WASHINGTON REDSKINS (0-0) vs. GIANTS (0-0)
The Teams: The first game of the final season in Giants Stadium features the best and the worst of last season's NFC East race. The Giants, on their way to a 12-4 finish, beat the Redskins twice, 16-7 in the opener and 23-7 in Game 12, to push Washington to an 8-8 finish.
The History: The Giants are 47-32-5 on opening day, and are 9-3 against NFC East teams at home on opening day since 1970. They've played Washington five times on opening day at home, losing only once. And they're 21-12 overall against the Skins in the Meadowlands.
Watch This: For all the talk about the young wide receivers corps, the Giants would like nothing better than to run the ball 30 times, mostly with Brandon Jacobs. But to do that against an aggressive front seven featuring mammoth DT Albert Haynesworth, first-round linebacker Brian Orakpo, and London Fletcher, they'll have to loosen things up. That means tight end Kevin Boss could get a lot of business from Eli Manning in the short passing game, just to keep a pass rush that improves this year with Haynesworth in the middle. The Redskins' defense ranked fourth overall last year, while allowing the sixth-lowest points total.
The passing game could get very interesting against a secondary that features ballhawking corner DeAngelo Hall and a guided missle in safety LaRon Landry. Tom Coughlin indicated first-round rookie Hakeem Nicks would join Domenik Hixon, Steve Smith, and either Sinorice Moss, Mario Manningham, or Derek Hagan out there, but said little about throwing five receivers out there to spread out that defense. Nicks proved in the preseason he can make the acrobatic catch. How he'll hold up against the truly experienced, physical secondary of the Redskins is the question. Also, no word on whether leaping rookie Ramses Barden will contribute, perhaps on the end zone fade Manning threw so well to the pre-target practice Plaxico Burress.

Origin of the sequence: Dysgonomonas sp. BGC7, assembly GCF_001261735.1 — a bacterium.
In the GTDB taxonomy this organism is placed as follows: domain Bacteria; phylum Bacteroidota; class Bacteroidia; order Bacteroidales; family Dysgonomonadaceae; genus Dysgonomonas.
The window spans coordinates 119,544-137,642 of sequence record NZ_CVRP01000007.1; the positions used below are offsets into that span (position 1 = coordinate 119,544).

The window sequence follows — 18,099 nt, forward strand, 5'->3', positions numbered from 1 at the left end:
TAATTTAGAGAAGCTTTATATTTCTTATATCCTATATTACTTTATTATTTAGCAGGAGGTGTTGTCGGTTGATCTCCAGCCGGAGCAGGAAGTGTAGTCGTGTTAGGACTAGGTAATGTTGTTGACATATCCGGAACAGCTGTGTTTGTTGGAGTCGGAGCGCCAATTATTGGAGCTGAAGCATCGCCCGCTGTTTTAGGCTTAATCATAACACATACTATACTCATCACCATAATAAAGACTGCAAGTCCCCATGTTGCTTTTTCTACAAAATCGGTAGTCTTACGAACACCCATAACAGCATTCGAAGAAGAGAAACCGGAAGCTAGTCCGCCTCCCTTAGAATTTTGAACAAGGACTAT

It's going to be a physical game up front, with center Shaun O'Hara and guard Rich Seubert having to push the 340-pound Haynesworth around. That won't be easy, especially if Haynesworth is carrying a few of those $100 million Dan Snyder used to lure him out of Tennessee this offseason. But that's the main job, which is made only more difficult by ex-Giant Cornelius Griffin on the other side.
Just a thought here, and maybe a far-fetched one: Could this be a good time to go Wildcat once or twice? Maybe a direct snap to Ahmad Bradshaw or Sinorice Moss if Jacobs gets bogged down? Everybody's Cat'n around these days, right? Might as well join the party from the get-go.
Defensively, the overall plan will remain the same: Rush The Passer! Jason Campbell could have a busy day as Osi Umenyiora, Justin Tuck, and Mathias Kiwanuka pressure from up front, with Chase Blackburn lending support at weakside linebacker while Michael Boley sits out a one-game league suspension. They'd better got to him, too, because the right cornerback spot will be vulnerable with neither Aaron Ross or Kevin Dockery there. Terrell Thomas will make just his second start in place of Ross, with undrafted rookie Bruce Johnson pressed into premature service at the nickle. If the heat doesn't get to Campbell, he'll have time to find big-play, 1,000-yard receiver Santana Moss (Sinorice's brother) downfield, and that means trouble. Don't minimize the danger tight end Chris Cooley presents, or No. 2 receiver Devin Thomas. WR Antwan Randle-El presents a run-pass option.
The defense may do some box-packing of their own against Clinton Portis. He's one of the more dangerous backs in the league, though he only rushed 11 times for 22 yards in the teams' last meeting. Still, between him and Ladell Betts, the Redskins have some of the best running back depth around.
Prediction: This is always a physical game, as most NFC East contests are. This one will be no different. Look for a low score, with the Giants' offense doing just enough to get by. Giants 17-10.